It’s Hard to Be a Saint in São Paulo

Stories and scenes from Brazil’s largest city

Founded by Jesuits in 1554 on a vast, fertile plateau near the Atlantic coast, São Paulo has historically drawn large numbers of opportunity seekers. In the nineteenth century, Italians, Spaniards, Portuguese, and Germans came to run its vast coffee plantations. Then, when the coffee economy began to decline in the early twentieth century, the newly industrializing city drew waves of immigrants from Japan, the Middle East, and northeastern Brazil. By 1940, São Paulo was considered Brazil’s economic engine, with a population that had increased by a factor of thirty, to almost 1.3 million, in just under six decades.

Another seven decades on, the figure is 11 million. Rapid growth has combined with the consequences of poor urban planning, military rule, and municipal corruption to cause deep instability. The United Nations Human Settlements Programme estimates that a third of the city’s inhabitants now live below the poverty line, and as the city’s economy begins to shift again — this time toward the service and technology sectors — São Paulo’s lower classes find themselves increasingly marginalized, taking refuge in ever more drastic living situations.

Some stay close to the centre, creating vertical slums in the thousands of abandoned buildings scattered throughout the city core, while more than two thirds of the populace lives in favelas on the outskirts, facing appalling sanitary conditions, overcrowded schools, and rampant crime.
Carlos Cazalis is a regular contributor to the Guardian, the New York Times, and the Mexican weekly Día Siete.

2 comment(s)

CazalisApril 17, 2008 17:34 EST

Dear Naor,

I believe you need to make another trip/visit to Sao Paulo. First of all more than 468 families signed up to receive, as you say proper government housing, before the dis-occupation of the Prestes Maia, primarily because the MTSC informed all its movement to come to the building and sign up when the Ministry of Habitat appeared to finally settle a deal. The basement was so overcrowded they had people signing up until 5am, and still some of the official residents got excluded because they were out working. Mauricio mentioned in this story included.

The truth is that less than half of those that signed were living in the Prestes Maia. Second more than half of the families who opted to find a home within the central area of Sao Paulo were promised housing in six months and they are still waiting. The MTSC and city hall keep delaying their plans it seems until elections in October.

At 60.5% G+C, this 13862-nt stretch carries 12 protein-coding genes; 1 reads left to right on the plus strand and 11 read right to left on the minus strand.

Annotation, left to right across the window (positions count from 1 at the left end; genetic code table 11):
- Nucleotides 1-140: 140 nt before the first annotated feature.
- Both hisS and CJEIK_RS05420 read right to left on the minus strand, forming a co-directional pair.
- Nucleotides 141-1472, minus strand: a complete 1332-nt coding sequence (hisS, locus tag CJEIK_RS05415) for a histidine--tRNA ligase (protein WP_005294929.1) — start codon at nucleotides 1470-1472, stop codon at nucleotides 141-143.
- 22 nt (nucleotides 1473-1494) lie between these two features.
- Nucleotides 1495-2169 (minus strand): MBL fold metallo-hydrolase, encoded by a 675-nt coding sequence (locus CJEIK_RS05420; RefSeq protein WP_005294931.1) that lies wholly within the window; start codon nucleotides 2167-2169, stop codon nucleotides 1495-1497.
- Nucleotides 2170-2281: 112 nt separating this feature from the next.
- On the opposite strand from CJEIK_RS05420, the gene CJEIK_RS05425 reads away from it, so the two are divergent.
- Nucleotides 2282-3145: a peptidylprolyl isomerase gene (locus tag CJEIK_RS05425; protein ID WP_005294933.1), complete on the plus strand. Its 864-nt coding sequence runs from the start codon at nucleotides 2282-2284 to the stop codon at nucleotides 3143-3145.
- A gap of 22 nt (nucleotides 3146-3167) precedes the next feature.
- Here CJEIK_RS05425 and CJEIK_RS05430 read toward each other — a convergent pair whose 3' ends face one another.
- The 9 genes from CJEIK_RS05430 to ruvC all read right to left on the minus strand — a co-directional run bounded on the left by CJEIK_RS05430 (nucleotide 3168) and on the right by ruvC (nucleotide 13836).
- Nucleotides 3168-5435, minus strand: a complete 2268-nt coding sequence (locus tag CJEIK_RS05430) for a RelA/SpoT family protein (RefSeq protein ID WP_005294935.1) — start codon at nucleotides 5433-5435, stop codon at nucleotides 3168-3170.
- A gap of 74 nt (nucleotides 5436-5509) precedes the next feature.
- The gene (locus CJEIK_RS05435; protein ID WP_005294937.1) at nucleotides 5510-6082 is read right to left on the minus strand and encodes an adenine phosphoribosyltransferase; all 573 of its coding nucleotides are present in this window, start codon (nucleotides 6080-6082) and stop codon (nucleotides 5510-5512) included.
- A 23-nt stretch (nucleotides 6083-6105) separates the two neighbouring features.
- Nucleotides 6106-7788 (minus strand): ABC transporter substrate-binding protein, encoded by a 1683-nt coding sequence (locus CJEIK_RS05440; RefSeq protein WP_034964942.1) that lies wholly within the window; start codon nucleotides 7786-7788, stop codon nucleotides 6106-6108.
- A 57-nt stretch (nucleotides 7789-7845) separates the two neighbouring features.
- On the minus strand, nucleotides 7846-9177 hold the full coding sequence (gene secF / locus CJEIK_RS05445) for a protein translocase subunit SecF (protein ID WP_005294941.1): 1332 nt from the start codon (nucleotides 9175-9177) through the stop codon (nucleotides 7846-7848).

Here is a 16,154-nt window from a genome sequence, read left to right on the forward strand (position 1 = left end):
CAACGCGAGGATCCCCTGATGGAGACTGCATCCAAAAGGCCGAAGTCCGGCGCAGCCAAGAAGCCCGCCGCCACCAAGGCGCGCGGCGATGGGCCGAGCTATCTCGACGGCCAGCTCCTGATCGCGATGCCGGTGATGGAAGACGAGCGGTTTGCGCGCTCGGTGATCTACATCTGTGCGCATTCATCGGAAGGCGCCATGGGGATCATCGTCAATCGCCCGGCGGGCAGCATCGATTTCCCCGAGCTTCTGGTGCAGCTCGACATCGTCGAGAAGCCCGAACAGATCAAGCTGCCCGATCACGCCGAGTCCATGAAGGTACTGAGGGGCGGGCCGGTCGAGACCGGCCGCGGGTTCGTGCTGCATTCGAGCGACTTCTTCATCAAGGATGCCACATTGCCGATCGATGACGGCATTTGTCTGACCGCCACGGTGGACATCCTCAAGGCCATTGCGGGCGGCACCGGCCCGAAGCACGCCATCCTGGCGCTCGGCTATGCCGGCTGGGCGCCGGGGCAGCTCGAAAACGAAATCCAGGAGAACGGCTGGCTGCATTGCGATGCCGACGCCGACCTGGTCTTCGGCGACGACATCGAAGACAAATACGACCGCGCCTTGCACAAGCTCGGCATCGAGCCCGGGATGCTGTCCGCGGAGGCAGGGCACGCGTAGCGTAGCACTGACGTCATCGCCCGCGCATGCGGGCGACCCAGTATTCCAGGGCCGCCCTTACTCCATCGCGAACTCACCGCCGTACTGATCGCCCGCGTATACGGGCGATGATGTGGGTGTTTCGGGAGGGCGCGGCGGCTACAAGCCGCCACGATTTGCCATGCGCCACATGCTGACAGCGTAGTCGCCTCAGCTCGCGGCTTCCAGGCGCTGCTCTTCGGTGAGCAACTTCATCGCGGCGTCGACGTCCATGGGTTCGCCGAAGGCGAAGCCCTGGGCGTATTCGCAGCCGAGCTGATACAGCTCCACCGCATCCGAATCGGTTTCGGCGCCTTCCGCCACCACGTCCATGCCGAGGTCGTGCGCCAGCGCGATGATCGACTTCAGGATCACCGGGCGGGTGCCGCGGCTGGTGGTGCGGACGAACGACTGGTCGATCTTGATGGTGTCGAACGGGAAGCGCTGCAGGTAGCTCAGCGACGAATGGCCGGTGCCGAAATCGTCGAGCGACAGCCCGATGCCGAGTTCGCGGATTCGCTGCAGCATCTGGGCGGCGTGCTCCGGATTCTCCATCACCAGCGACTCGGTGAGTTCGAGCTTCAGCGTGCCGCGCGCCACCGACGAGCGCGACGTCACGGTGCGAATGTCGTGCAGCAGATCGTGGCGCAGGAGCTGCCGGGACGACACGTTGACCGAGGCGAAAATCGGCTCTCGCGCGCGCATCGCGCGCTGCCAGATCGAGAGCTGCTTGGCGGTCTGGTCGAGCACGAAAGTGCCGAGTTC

Every Tuesday the MTSC holds a meeting at their base and does nothing but attempt to lift the faith of the ex-residents just to keep them in line and not lose vote opportunities for the current mayor, Gilberto Kassab's possible candidacy. Meetings average less than 50 people.

On April 22 the city is actually supposed to release an additional six month rent subsidy to these families. Approximately USD $250.

Yes, a great number of families are with community housing in the periphery of Itaquera, but the distance is so long that for the average person it's still at least USD $5 a day just for transportation.

To summarize the dis-occupation of the Prestes Maia in my opinion was an internal political move from the leaders of the MTSC to obtain power allegiances within city hall. The situation has also debilitated not only the MTSC's power but many of the other homeless movements in the city who had created a significant power base with the sucess of the Prestes Maia movement.

CazalisApril 22, 2008 14:52 EST


This is a very complex story with many political incentives and motivations inside the MTSC. Of course they have obtained housing for people and that's a good thing. Yet the disturbing thing is that no one that I knew of really looked in to the dirty side of all this story. City hall in Sao Paulo is no saint and the MTSC is corrupted but fighting a good cause, albeit using defenseless, poor and ignorant people, like all modern socio political movements -ad hoc

Like you, many of the artists/activists working in the building, found the romantic side of the battle was a fertile ground for expression. However, it disturbed me that on the final weeks of the evacuation all those people disappeared and did not come to see the final outcome, which as I say has had many layers in the process, including making a real count of who remained and who had been there for how long.

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